Leung's gamble on livelihood issues
Stephen Vines faults the chief executive for ignoring rights concerns
On reflection, what is most fascinating about Leung Chun-ying's first policy address is the way in which his thinking mirrors that of the Chinese Communist Party. Some may say this is hardly remarkable and will point to the chief executive's remarks about extending co-operation with the mainland. But this misses the point.
The issue here is the thought processes that drive Leung and his mainland counterparts to focus on economic development and raising living standards, in the hope that this will satisfy the public.
It has long been the party's claim that it is successful because it brought economic prosperity to the nation, and the party's defenders maintain that to do so required a singular focus on the economy. China's lack of civil liberties can, they argue, be left on the back burner because such issues detract from the central aim of improving living standards.
Leung was implicitly making the same argument in his policy address when he focused on livelihood measures and skirted around other areas of public concern. In addition, he put to bed the previously sacred mantra of "positive non-interventionism" in government economic policy.
Authoritarian governments have routinely claimed that their job is to provide prosperity and that the best way of doing this is not to be sidetracked by alleged frivolities such as rule of law and democracy. When the Nazis came to power in Germany, most of their effort was initially focused on reviving the faltering economy and they mocked opponents for questioning their war on democratic freedoms, saying people wanted better living standards, not freedom.
We all know how that ended: much the same disastrous way that other dictators' plans have ended, from Stalin's fatal collectivisation of agriculture in the Soviet Union to the even more devastating economic policies of Mao Zedong during the Great Leap Forward.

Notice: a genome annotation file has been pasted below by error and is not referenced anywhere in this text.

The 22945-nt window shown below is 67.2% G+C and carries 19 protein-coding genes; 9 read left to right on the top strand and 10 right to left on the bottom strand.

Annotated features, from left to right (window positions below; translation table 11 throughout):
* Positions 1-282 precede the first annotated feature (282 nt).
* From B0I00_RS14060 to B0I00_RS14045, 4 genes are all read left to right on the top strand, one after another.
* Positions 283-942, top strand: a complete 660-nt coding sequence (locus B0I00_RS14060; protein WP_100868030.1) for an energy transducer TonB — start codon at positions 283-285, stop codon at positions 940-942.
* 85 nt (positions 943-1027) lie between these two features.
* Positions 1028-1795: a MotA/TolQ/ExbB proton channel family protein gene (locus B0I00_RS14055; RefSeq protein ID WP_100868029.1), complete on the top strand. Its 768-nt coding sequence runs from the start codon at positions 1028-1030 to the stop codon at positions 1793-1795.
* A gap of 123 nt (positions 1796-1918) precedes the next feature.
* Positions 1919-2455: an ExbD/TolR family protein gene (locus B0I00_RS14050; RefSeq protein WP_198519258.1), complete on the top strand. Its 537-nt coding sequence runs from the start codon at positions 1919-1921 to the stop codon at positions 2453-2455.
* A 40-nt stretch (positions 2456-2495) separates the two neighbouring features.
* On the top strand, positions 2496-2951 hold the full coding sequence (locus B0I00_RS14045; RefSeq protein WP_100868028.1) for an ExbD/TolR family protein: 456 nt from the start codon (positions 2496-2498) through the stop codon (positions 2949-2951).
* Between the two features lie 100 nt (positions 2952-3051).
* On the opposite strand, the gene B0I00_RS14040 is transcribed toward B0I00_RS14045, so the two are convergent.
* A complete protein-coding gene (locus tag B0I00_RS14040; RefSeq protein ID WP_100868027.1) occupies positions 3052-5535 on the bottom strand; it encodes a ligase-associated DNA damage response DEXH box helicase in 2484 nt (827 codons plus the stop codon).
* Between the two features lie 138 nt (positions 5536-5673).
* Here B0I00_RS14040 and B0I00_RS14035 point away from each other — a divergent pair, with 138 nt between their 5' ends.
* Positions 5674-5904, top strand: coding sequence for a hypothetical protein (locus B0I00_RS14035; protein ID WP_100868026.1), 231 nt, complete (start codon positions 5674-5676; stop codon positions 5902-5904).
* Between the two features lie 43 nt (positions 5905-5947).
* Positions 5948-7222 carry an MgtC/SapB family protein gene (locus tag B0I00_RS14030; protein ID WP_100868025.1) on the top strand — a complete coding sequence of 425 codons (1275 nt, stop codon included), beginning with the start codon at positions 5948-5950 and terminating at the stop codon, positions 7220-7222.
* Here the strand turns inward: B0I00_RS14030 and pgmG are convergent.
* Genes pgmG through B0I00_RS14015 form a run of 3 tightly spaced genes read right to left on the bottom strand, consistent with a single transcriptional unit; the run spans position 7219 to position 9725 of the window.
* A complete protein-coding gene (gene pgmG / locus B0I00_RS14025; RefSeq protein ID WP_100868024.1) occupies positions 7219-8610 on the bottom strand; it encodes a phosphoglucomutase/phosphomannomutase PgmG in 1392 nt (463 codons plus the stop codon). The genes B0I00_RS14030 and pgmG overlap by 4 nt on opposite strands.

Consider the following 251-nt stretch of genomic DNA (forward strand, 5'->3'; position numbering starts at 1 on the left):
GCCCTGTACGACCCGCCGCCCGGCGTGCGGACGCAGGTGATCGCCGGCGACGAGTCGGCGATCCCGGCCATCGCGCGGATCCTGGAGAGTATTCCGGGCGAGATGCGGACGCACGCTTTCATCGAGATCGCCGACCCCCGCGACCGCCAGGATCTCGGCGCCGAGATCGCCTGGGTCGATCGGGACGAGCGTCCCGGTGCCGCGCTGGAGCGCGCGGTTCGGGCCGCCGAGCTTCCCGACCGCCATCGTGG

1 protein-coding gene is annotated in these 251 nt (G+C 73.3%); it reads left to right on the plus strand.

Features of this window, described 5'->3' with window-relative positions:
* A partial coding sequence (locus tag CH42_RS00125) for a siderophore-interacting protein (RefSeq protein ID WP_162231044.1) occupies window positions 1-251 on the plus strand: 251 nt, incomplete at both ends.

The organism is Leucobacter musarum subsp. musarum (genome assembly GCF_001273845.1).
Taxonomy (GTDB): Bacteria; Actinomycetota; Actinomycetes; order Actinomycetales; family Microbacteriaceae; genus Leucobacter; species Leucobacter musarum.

Rigid state planning and collectivism has largely gone out of fashion in the world's remaining dictatorships, but the belief that liberty stands in the way of economic progress lingers, not least on the mainland.
Leung is no dictator but his mindset is troubling. In his policy address, he did very little to assure the people of his commitment to further democratic development. As for the key issue of rule of law, this was dealt with in a passing reference.
Most telling was his explanation for not wishing to tackle "the complex" matter of ending discrimination on grounds of sexual orientation. He was, he said, too busy tackling core issues to deal with this right now.
Every government has priorities and it makes sense to be clear about them. However, Leung seems not to have noticed that he has a mass of departments simultaneously dealing with all manner of policy matters. Only a government structure devoid of delegation and so incompetent that it can only do one thing at a time hides behind priorities as an excuse for inaction.
Besides anything else, Leung is taking a massive gamble on the notion of "sustained economic growth", which, he freely admitted, is a prerequisite for tackling "housing, poverty, the ageing population, and environmental problems".
Hong Kong's uniquely exposed economy is vulnerable to the great swings in the fortunes of the global economy, particularly the mainland economy that is at best entering a phase of slower growth.
All the eggs in the government's basket are now devoted to delivering better living conditions. A sensible government is rarely so reckless; it will have other ways of making its mark. So a dogged belief that everything revolves around livelihood issues can backfire spectacularly. If it does not, Leung will be a very lucky man.
Stephen Vines is a Hong Kong-based journalist and entrepreneur